The February meeting minutes show that officials are still concerned with inflation despite the recent slowing
US inflation is showing signs of slowing, but not enough to allow the Federal Reserve to ease monetary policy, the regulator’s February meeting minutes released on Wednesday show.
According to the document, inflation in the country “remained well above” the 2% target, while labor markets “remained very tight, contributing to continuing upward pressures on wages and prices.”
“Participants noted that inflation data received over the past three months showed a welcome reduction in the monthly pace of price increases but stressed that substantially more evidence of progress across a broader range of prices would be required to be confident that inflation was on a sustained downward path,” the minutes said, noting that “ongoing” rate hikes will be necessary. At the meeting, the Fed approved yet another 25-basis point increase, bringing the rate to a target range of 4.5%-4.75%.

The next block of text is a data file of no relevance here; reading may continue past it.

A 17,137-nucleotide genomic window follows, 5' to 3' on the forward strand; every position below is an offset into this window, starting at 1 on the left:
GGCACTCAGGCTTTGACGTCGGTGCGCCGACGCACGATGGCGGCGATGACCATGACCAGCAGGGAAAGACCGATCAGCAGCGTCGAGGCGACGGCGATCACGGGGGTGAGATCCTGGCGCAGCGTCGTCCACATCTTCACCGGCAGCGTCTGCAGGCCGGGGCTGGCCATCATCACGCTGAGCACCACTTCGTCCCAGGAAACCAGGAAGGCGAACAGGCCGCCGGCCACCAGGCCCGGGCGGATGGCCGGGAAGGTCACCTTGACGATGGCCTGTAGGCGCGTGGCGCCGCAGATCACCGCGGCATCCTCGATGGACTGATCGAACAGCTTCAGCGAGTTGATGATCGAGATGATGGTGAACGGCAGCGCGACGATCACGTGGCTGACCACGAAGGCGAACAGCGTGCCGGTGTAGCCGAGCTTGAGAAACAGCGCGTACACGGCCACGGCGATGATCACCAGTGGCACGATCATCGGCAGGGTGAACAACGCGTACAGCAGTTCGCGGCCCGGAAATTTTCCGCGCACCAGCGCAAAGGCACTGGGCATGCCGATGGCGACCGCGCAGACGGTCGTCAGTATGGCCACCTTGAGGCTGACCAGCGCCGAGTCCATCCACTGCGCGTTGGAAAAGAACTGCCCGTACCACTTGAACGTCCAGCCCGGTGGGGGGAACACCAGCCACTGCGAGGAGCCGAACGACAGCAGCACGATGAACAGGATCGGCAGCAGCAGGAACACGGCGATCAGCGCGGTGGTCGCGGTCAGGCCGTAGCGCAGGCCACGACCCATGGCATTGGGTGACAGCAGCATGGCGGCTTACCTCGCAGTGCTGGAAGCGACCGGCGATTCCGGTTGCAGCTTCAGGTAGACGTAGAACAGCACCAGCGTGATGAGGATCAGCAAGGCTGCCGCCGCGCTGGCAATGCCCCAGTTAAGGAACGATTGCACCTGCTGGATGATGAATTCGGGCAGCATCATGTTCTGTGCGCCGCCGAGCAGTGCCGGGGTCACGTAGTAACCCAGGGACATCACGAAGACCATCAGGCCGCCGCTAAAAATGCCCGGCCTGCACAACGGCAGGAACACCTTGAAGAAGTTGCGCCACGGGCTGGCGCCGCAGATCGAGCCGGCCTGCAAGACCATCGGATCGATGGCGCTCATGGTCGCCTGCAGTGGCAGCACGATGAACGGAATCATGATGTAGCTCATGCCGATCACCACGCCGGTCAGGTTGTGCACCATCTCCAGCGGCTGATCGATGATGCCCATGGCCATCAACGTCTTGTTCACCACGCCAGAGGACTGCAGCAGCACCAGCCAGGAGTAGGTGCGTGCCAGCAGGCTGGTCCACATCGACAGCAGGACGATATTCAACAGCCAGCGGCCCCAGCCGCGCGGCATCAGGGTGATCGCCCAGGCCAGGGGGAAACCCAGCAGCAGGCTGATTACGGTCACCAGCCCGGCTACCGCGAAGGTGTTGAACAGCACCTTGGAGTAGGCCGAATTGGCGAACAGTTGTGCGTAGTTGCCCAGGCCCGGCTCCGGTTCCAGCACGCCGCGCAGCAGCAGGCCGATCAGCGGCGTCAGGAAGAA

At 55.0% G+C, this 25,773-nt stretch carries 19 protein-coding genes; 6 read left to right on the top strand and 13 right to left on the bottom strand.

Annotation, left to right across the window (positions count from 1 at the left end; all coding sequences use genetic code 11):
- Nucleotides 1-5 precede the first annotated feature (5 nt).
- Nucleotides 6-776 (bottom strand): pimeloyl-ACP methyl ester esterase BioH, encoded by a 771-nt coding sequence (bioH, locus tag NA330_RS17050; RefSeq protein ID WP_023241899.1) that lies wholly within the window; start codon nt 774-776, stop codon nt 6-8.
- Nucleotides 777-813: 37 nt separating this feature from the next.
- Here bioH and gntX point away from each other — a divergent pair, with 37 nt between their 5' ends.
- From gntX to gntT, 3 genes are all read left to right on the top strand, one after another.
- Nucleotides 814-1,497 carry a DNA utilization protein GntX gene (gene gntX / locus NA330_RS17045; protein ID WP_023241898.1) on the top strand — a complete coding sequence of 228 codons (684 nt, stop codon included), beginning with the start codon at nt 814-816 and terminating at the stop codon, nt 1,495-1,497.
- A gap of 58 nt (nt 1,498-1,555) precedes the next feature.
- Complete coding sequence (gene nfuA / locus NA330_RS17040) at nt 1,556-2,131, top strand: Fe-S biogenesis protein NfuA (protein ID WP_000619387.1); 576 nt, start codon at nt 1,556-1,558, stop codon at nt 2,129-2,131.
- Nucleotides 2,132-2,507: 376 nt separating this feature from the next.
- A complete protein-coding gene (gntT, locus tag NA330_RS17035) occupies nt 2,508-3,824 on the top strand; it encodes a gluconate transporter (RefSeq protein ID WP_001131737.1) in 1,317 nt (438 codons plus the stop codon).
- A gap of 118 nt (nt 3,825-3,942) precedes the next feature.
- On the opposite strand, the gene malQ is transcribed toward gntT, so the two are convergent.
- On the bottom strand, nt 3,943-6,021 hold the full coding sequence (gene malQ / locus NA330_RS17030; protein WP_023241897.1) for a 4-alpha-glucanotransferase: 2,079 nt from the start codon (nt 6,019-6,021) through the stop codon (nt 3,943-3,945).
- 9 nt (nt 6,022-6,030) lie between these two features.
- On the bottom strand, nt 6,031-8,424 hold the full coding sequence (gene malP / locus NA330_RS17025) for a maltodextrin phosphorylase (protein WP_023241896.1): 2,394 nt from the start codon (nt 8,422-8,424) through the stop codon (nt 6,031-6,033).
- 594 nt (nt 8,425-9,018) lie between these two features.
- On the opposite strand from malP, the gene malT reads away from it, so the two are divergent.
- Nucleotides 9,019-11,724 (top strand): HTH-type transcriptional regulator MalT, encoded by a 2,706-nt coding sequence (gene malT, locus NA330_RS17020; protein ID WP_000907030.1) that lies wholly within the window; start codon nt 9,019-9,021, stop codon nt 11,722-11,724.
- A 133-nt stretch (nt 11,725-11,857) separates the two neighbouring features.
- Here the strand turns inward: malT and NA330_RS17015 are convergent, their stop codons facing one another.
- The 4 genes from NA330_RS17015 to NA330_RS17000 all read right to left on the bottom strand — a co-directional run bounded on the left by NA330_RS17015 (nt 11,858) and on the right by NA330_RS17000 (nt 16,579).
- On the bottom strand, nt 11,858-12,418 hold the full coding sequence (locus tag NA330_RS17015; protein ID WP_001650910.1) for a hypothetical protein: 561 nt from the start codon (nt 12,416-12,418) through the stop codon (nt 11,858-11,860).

The extent of the upcoming rate increases has not been revealed, and the minutes show that officials are divided on the issue. However, in an interview with CNBC, St. Louis Fed President James Bullard suggested that a more aggressive hike would give the regulator a better chance to rein in inflation at a faster pace.
“It has become popular to say, ‘Let’s slow down and feel our way to where we need to be.’ We still haven’t gotten to the point where the committee put the so-called terminal rate… You’ll know when you’re there when the next move could be up or down. Our risk now is inflation doesn’t come down and reaccelerates, and then what do you do? Let’s be sharp now, let’s get inflation under control in 2023,” he said.
US inflation somewhat cooled in January, rising at an annual rate of 6.4% and up 0.5% from December. Analysts predict another quarter-point rate hike in March, and two more later in the year to bring the indicator to a peak of 5.25%-5.5%. Market experts, however, warn that if the regulator rushes the hikes or brings the rate too high, the economy could plunge into a recession.
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